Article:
Diagnosis Method to Detect the Incorporation of Metallic Particles in a Lithium Ion Battery
Test cells were assembled with positive electrodes of LiCoO2 mixed with acetylene black as conductive filler and PVDF binder, electrolyte solution of ethylene carbonate (EC)/diethylcarbonate (DEC) (1:1 vol.) containing 1 M LiPF6, and negative electrodes of graphite mixed with PVDF binder. Lithium metal was used as a reference electrode.
Cyclic voltammetry was carried out with positive electrodes of iron plate and copper foil as working electrodes. Current onset potentials originating in the anodic dissolution of iron and copper were around 2.4 V and 3.6 V (vs. Li+/Li), respectively. Hence those metal dissolve during charging of a cell. The anodic current for copper was larger than that for iron．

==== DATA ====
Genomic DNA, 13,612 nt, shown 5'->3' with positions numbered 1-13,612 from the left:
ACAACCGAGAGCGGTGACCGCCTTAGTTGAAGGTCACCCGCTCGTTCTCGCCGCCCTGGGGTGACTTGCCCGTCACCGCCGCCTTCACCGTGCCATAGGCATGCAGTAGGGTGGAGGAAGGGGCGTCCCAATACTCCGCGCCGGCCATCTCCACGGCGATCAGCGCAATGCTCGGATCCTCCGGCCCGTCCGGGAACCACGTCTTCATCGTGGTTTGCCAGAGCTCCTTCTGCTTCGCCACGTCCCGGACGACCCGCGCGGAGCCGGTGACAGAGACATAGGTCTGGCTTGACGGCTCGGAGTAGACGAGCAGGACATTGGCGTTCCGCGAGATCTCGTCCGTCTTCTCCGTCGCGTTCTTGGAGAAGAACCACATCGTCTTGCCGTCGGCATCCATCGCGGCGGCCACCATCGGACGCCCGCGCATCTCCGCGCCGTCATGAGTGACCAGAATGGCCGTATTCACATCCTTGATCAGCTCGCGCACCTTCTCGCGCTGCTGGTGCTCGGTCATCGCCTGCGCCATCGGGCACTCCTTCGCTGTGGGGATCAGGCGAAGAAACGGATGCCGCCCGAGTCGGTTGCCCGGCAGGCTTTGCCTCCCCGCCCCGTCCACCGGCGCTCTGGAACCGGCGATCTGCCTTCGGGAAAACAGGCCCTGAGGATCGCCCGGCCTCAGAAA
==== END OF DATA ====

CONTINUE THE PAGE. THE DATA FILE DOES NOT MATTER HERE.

Iron particle with a diameter of 150 μm, and copper particle with a diameter of 100 μm were adhered to the positive electrode surface. The fully charged cell by 1C with the iron particle exhibited no rapid voltage drop for one week whereas the cell with the copper particle showed rapid voltage drop before full charge, resulting in the short circuit much earlier than iron in agreement with the larger anodic dissolution current shown by the cyclic voltammetry. SEM and EDX observations of the surface of the negative electrode after charging showed iron and copper depositions in torus-shape.
We also repeatedly maintained the cells with those metal particles under fully charged state (SOC:100%) for 24 hours before a discharging/charging cycle to assess the time variation of impedance spectra. As a result, we find characteristic change of the Bode plot for the negative electrode in the case of iron particles between 10-1 Hz as shown in Fig. 1. Since time variation in the impedance spectra was detected, electrochemical impedance spectroscopy is effective diagnosis method to detect the metal particle incorporation.
 C. Iwakura, Y. Fukumoto, H. Inoue, S. Ohashi, S. Kobayashi, H. Tada, and M. Abe, J. Power Sources, 68, pp. 301-303 (1997).